"This film documents an event that has never taken place – man's first encounter with intelligent life from space". We've been fantasizing about an extraterrestrial visit for decades, but what would happen if it actually took place? How would we cope? Should we be afraid? These and many other questions are addressed in this philosophical film about a hypothetical initial contact with aliens. Scientists and space affairs specialists at the UN and NASA and in the British government cooperate in this cinematic simulation of the undoubtedly exciting meeting between extraterrestrial life and humanity. The interviewees speak directly to the unknown entities as if they've already arrived. From their own fields – politics, theology, sociology, biology or space science – they ask probing questions. What are you doing here? Do you have a sense of right and wrong? Do you carry bacteria that could make us sick? Are we hazardous to your immune system? Information specialists in the British government show how a first summit in this situation could go. How do you inform the public? Will countries work together? Is there a danger involved? Above all, the alien visit raises questions about the relation between our own history of exploration, colonization and warfare, and the expectations with which we approach the unknown. This is a journey beyond terrestrial perspective, revealing the fears, hopes, and rituals of a species forced not only to confront alien life forms, but also its own self image.
We don't yet know where the edge of the universe is or what happens there; but thanks to cutting-edge technology and new discoveries, experts might finally reveal the secrets of the phenomena that can be found in deepest reaches of the cosmos.
This visually stunning program chronicles a sweeping journey, from 1609 when Galileo revealed mankind's place in the galaxy to 2009, the International Year of Astronomy. Narrated by NOVA's Neil deGrasse Tyson, the compelling program takes viewers on an adventure through the heavens and around the globe, visiting the world's leading astronomers, cosmologists and observatories. The Interstellar Studios production team traveled the globe to interview leading astronomers and cosmologists from the world's renowned universities and observatories. The producers sought the most acute minds at great astronomical centers including the European Southern Observatory, Institute for Astronomy, SETI Institute, Space Telescope Science Institute, Anglo-Australian Observatory, and Harvard University. They journeyed across five continents to visually write the story of the past and the future of telescopes, astronomy, and our ever-changing perception of the cosmos. Compelling interviews throughout the film leave no stone unturned. A carefully chosen array of today's leading astronomers explain concepts ranging from Galileo's act of revealing the telescopic cosmos to humanity and challenging religious teachings of the day, to the latest discoveries in space, including startling new ideas about life on other planets and dark energy – a mysterious vacuum energy that is accelerating the expansion of the universe. On the horizon, viewers learn of emergent telescopes the size of stadiums. With unprecedented resolution and light gathering, these enormous new instruments will look back to the initial moments of the Big Bang and – like Galileo's first telescopic observations – will reshape our model of the universe.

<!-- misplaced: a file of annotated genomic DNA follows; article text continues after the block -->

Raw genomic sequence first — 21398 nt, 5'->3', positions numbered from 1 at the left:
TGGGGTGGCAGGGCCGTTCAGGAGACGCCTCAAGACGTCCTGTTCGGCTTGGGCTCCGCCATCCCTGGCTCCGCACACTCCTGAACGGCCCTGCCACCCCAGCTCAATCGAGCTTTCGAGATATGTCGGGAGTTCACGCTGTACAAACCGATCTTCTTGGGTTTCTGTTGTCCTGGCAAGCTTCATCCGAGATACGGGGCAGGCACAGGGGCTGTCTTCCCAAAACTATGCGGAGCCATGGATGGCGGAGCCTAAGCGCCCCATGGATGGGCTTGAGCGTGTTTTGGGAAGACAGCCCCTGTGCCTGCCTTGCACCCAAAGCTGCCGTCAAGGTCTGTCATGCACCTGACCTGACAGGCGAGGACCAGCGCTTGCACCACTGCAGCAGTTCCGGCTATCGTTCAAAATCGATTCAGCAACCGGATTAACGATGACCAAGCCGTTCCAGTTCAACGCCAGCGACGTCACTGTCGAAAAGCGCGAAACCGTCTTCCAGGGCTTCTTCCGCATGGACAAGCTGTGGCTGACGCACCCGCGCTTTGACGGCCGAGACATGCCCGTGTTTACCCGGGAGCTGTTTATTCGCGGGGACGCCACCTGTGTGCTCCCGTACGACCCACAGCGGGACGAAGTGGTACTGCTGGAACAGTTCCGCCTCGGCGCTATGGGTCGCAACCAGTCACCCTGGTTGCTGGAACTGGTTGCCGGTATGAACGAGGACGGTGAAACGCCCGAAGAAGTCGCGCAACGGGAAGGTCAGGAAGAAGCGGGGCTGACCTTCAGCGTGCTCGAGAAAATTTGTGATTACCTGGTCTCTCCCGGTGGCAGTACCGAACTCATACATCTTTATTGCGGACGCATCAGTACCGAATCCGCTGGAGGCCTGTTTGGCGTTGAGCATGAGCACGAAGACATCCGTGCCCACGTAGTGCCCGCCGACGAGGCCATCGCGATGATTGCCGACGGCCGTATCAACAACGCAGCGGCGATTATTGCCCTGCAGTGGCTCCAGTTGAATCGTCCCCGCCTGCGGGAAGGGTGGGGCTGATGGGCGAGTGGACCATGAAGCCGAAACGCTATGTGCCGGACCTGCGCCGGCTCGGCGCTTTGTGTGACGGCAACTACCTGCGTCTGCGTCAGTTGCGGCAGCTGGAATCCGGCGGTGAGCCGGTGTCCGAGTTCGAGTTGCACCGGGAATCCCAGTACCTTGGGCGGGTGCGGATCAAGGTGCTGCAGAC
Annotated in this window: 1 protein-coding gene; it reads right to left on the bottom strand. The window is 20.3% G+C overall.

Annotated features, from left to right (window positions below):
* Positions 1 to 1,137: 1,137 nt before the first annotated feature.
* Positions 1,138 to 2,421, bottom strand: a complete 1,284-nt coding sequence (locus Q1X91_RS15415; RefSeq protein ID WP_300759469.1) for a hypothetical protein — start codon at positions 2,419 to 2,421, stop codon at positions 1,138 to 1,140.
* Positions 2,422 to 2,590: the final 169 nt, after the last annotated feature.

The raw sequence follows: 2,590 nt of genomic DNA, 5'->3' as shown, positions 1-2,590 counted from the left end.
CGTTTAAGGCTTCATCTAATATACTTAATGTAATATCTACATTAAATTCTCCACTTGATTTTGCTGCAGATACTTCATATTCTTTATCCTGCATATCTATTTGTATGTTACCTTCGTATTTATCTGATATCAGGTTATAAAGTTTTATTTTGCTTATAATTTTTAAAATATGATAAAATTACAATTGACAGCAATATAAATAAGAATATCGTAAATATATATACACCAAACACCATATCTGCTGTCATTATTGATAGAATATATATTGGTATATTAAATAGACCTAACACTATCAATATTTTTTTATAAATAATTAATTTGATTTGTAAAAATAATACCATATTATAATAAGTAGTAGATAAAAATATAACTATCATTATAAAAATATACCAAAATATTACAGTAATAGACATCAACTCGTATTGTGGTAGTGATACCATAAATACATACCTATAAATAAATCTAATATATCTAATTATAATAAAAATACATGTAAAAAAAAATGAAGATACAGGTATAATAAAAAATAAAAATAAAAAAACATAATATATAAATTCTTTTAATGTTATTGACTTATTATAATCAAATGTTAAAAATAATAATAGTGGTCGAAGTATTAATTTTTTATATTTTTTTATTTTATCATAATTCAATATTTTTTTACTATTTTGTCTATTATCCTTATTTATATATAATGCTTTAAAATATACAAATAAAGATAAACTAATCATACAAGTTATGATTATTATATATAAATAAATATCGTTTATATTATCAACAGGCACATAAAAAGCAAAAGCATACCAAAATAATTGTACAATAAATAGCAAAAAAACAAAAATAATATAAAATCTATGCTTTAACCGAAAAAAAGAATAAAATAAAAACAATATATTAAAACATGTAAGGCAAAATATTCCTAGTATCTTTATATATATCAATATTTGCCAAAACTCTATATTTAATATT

2009 • Astronomy
We take viewers into the tangle of magnetic fields and super-hot plasma that vent the Sun’s rage in dramatic flares, violent solar tornadoes, and the largest eruptions in the solar system: Coronal Mass Ejections. What’s driving these strange phenomena? How do they affect planet Earth?
2016 • Astronomy
Artificial selection is one example, eyes another, of the well-documented and inescapable process of evolution--change in a population of species over time--by natural selection. These are some of the things that molecules do.
Jupiter is the biggest planet in our solar system. The gas giant is NOT a failed star, but a really successful planet! It has a dynamic atmosphere with belts and zones, as well as an enormous red spot that’s actually a persistent hurricane. Jupiter is still warm from its formation, and has an interior that’s mostly metallic hydrogen, and it may not even have a core.